Only really problem I had was early on I would get “brownouts”, moments of low energy during training. They would pass after a few minutes. Eventually figured it out from a post from @richard that there is an upper limit on how much energy you can pull out of a fat cell at any point of time, and as your body fat goes down, you start to hit the total limit of energy you can access. I started having a bit of butter just before class and no issues since.

I went to a few BJJ classes at an old mate’s school in Auckland on a recent work trip. Lots of fun.


(Julian Webber) #13

Thanks Malcolm, very informative. I haven’t reached the ‘brown-out’ stages yet, as I’ve still got substantial reservoirs of fat and I’m probably not rolling as hard as I should.

I must admit, I think you’ve just given me a benchmark to aim at for my training.


(Joel Abdul) #14

That would make sense. Glycogen being a “higher octane” fuel vs fat being a slower burn.

I guess that has always been my worry. But the past year has been full of experimentation that has thrown all my previous thinking out the window.

Thanks @Malcolm for your insight. It’s definitely encouraging.

(Malcolm Groves) #15

Just a further note, the brownouts wouldn’t last long. usually came during sparing or something else high intensity. I’d usually just find something a little less intense to do for a 5 minutes or so and then I’d come good.

Let me know how you get on, we’re all learning on this.



This is an old thread, but I wasn’t able to find one on boxing. I have been in ketosis for about three weeks now and have been boxing for a few years. I’ve noticed that my energy levels drop surprisingly quickly during high intensity sessions. It’ll take a few minutes to recover but my energy is definitely not where it was before. I will try having some butter before workouts, but I have been feeling absolutely drained during workouts. My main question is this: should I expect increased energy while boxing (i.e., high intensity activity) once I am fat-adapted? Or is this simply something I will have to deal with?

Also, any other tricks to combat the onset of fatigue?

Thanks so much!

(Julian Webber) #17

Hey Joshua,

I’m short, I experienced the same thing. I started my pretraining regime by adding pink salt to my water, and this helped a lot. I’ve had a few BJJ comps lately, my last I had four bouts in a row, and I was completely gassed.

I’d like to think that it wasn’t keto, rather just poor cardio. But I can’t be sure.

Good luck.


Thanks, Julian.

That’s helpful advice. I’ve been taking in salt every few hours or so just to keep the sodium up with all the water loss and all that. That’s certainly helped with the fatigue, generally, but I’ve been experiencing some major fatigue while working out; I’ve only felt this way in the past when I was sick. What surprises me is how quickly I gas out during short bursts of energy. In my case, it seems that it cannot be anything other than the keto diet as that’s the only thing that has changed in the last few weeks. I’m hoping that this will change as I become fat-adapted, but looking at what some others have said online it seems that high-intensity activity with short bursts will be a regular problem with being in ketosis.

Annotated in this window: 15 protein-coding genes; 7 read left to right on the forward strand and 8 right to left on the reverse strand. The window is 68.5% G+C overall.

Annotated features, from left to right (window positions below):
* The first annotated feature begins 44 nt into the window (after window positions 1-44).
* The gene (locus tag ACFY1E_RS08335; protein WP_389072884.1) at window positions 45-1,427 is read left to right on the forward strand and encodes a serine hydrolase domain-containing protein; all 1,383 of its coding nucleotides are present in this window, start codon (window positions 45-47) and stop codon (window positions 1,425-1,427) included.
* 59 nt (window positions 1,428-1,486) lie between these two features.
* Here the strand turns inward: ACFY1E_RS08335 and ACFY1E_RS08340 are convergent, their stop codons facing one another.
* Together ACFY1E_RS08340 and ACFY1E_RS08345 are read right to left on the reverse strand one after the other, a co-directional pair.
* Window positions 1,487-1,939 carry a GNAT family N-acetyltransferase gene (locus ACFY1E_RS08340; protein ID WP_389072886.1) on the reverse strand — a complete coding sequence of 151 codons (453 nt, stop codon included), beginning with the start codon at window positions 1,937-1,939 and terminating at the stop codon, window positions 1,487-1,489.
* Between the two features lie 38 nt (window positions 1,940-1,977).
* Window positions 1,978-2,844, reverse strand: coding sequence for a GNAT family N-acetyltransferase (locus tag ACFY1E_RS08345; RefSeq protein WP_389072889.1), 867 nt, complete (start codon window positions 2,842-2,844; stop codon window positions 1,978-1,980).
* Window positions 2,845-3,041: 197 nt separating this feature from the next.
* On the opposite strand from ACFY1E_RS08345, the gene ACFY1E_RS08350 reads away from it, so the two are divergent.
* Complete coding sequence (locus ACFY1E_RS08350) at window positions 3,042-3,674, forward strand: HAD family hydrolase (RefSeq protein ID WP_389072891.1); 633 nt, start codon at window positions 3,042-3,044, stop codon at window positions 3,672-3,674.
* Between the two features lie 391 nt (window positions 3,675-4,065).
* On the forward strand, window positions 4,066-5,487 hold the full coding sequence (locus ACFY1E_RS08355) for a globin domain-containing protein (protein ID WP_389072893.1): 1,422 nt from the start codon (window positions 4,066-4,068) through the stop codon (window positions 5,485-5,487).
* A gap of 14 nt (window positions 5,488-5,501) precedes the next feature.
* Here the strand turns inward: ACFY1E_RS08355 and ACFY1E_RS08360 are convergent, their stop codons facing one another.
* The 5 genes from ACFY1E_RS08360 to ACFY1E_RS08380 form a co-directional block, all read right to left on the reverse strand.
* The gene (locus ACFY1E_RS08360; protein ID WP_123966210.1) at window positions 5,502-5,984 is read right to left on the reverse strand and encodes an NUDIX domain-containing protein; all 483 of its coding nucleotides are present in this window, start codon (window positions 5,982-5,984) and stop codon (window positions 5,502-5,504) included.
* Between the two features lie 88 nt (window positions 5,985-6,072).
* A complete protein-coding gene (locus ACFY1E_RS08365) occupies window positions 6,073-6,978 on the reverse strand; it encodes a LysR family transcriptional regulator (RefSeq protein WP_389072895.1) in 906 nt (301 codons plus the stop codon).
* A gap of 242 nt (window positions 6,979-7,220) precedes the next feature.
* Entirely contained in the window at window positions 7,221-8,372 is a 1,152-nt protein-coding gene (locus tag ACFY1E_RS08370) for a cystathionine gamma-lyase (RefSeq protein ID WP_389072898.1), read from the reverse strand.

I’ve read that ingesting 15-30g of carbs 30 min before and after high-intensity workouts might help. I might try eating some blueberries before my workout tomorrow. I usually otherwise workout in a fasted state (with the exception of coffee with coconut oil). I’ll give an update as to how that goes tomorrow!

(Julian Webber) #19

Thanks Josh,

Please keep me posted. I’d be very interested in what you try and how it works.



Have you heard of metabolic flexibility? Mike Nelson talks about it in this podcast episode of Barbell Shrugged. The idea is that one should be able to change from one fuel source to another with relative ease/flexibility depending on the activity at hand. So for aerobic/endurance activities one will ideally shift to fat burning mode, while also being able to switch to glycogen burning mode when the activity shifts up a couple of gears. Most of the stuff I’ve read on it has to do with reducing carbs in order to make better use of fat as a source of fuel for aerobic activity, but Nelson discusses the need for carbs for sports that involve short bursts of intense activity.

I also found the blog of this guy, Peter Attia, who discusses the occasional use of carbs for athletic training while remaining, for the most part, in a state of nutritional ketosis.

You might already know of all this, or maybe this has been posted somewhere else in the forum, but I thought it was helpful.